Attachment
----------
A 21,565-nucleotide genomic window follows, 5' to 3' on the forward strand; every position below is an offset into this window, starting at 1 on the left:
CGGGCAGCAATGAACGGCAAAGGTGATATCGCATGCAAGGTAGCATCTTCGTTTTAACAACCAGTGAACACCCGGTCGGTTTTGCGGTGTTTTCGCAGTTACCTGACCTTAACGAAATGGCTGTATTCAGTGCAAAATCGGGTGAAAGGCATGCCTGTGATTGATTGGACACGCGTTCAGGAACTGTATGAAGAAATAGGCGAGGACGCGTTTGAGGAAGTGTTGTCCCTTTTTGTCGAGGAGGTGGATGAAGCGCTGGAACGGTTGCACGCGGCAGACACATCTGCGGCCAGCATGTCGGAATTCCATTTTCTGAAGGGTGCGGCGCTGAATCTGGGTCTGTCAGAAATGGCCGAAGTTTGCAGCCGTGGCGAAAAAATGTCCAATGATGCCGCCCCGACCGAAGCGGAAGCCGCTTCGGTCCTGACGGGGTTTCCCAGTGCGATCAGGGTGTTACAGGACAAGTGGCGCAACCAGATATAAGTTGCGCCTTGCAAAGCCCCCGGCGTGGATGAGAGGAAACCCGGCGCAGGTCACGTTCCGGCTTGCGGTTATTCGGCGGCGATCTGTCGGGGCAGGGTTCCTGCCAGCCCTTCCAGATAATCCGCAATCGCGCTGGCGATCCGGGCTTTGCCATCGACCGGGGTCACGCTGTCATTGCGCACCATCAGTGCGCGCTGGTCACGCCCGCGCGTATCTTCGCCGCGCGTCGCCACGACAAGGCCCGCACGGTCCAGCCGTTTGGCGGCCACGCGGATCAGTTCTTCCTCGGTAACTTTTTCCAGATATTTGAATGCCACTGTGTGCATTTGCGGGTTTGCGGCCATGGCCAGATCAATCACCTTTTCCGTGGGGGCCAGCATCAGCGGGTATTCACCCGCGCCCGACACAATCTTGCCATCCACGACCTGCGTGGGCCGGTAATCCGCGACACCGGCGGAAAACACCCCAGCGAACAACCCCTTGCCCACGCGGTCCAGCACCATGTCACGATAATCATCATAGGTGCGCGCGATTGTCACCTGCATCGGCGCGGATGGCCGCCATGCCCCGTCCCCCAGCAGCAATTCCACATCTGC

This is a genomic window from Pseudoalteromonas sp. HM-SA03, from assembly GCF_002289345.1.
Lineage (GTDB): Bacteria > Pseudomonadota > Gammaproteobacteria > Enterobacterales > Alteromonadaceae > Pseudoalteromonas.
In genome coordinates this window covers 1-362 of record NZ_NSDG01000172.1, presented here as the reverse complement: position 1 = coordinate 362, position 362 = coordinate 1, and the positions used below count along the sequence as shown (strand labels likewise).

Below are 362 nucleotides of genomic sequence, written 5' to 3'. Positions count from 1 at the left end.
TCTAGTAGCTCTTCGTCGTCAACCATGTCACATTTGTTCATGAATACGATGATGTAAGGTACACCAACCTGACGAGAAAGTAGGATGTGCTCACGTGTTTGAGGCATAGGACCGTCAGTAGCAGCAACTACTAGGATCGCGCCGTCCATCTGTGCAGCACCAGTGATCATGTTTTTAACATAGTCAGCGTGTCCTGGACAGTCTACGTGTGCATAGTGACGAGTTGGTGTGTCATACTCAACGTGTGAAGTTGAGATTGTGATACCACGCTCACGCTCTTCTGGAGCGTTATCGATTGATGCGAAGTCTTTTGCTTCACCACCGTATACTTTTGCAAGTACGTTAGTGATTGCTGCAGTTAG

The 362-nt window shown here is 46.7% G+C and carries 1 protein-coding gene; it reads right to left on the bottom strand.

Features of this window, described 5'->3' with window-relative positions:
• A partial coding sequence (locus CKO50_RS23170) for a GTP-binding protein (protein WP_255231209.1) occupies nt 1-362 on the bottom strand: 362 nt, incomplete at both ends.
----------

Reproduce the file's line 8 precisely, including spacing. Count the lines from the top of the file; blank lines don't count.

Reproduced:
The 362-nt window shown here is 46.7% G+C and carries 1 protein-coding gene; it reads right to left on the bottom strand.